Global exchanges ramp up pressure against FTT

Michael Bow
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TOP stock exchange leaders yesterday added their voice to the growing global backlash against plans hatched by a small band of EU states to tax financial transactions.

The Financial Transaction Tax (FTT), which has been provisionally agreed by 11 EU countries, will tax transactions made between financial institutions from 2014 onwards, even if the institution is not in one of the 11 countries to back the plan.

Yesterday, executives from top stock exchanges around the world warned the plan would be harmful for European markets, leading to an exodus of capital to other regions.

Chief executive of Bats Chi-X Europe, a European-wide stock exchange, Mark Hemsley said the plans could provoke economic tensions between competing financial jurisdictions.

“The financial transaction tax will be extremely harmful for Europe, especially if it stretches into extra-territoriality and becomes the next trade war, as it were,” he said.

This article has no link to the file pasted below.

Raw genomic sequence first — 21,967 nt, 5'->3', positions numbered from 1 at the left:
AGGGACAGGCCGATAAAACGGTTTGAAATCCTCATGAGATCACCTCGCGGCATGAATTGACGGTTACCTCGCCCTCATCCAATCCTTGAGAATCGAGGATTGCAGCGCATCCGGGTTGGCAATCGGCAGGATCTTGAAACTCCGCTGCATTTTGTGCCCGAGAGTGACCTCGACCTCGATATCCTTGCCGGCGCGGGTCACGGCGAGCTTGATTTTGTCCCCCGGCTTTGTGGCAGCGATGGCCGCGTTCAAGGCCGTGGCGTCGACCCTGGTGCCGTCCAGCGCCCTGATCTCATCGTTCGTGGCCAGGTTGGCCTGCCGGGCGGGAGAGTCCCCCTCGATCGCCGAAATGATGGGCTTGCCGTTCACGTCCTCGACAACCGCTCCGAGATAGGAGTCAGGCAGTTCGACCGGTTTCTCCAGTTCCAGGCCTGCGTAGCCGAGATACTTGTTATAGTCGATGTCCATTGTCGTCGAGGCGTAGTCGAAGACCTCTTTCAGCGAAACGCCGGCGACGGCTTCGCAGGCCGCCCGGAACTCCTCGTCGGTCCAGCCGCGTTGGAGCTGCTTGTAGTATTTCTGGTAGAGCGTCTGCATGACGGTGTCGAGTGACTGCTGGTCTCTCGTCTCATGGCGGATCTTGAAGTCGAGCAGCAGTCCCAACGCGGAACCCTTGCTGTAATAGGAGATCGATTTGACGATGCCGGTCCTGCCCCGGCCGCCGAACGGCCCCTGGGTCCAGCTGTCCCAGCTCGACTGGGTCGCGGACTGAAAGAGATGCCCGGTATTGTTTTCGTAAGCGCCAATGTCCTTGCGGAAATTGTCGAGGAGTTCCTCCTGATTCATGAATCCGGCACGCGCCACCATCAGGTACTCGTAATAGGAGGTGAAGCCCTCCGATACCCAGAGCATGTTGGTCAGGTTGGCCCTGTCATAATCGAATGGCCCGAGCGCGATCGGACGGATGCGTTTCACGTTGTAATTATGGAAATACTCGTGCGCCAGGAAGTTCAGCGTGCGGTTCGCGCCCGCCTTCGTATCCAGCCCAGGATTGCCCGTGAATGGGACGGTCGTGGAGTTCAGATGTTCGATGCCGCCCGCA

The calls, made at roundtable debate at the City Week forum in London yesterday, were echoed by a managing director of the Tokyo stock Exchange, Tomoyoshi Uranishi, who warned that, “most of the trading weight will shift from Europe to Asia and America.”

City institutions have already voiced strong criticism of the FTT plan – which European officials, including EU tax commissioner Algirdas Semeta, pictured – hope will raise €35bn a year in revenues.

A report on Monday from investor group ICI Global warned US money market funds alone could be hit by $35bn (£22.9bn) every year, if the plan is agreed.

The Investment Management Association, a fund trade group, also said on Monday the FTT would also tax on investors and pension savers.

Last night, the powerful Institute of International Financial, based in Washington, issued a statement saying the impact on market liquidity could be “severe” and would fail to meet its goals.

“Any revenue it would generate would be considerably outweighed by the potential costs in terms of burden on end-users of financial services, potentially weaker economic growth and job losses,” its Council on Asset and Investment Management said last night.

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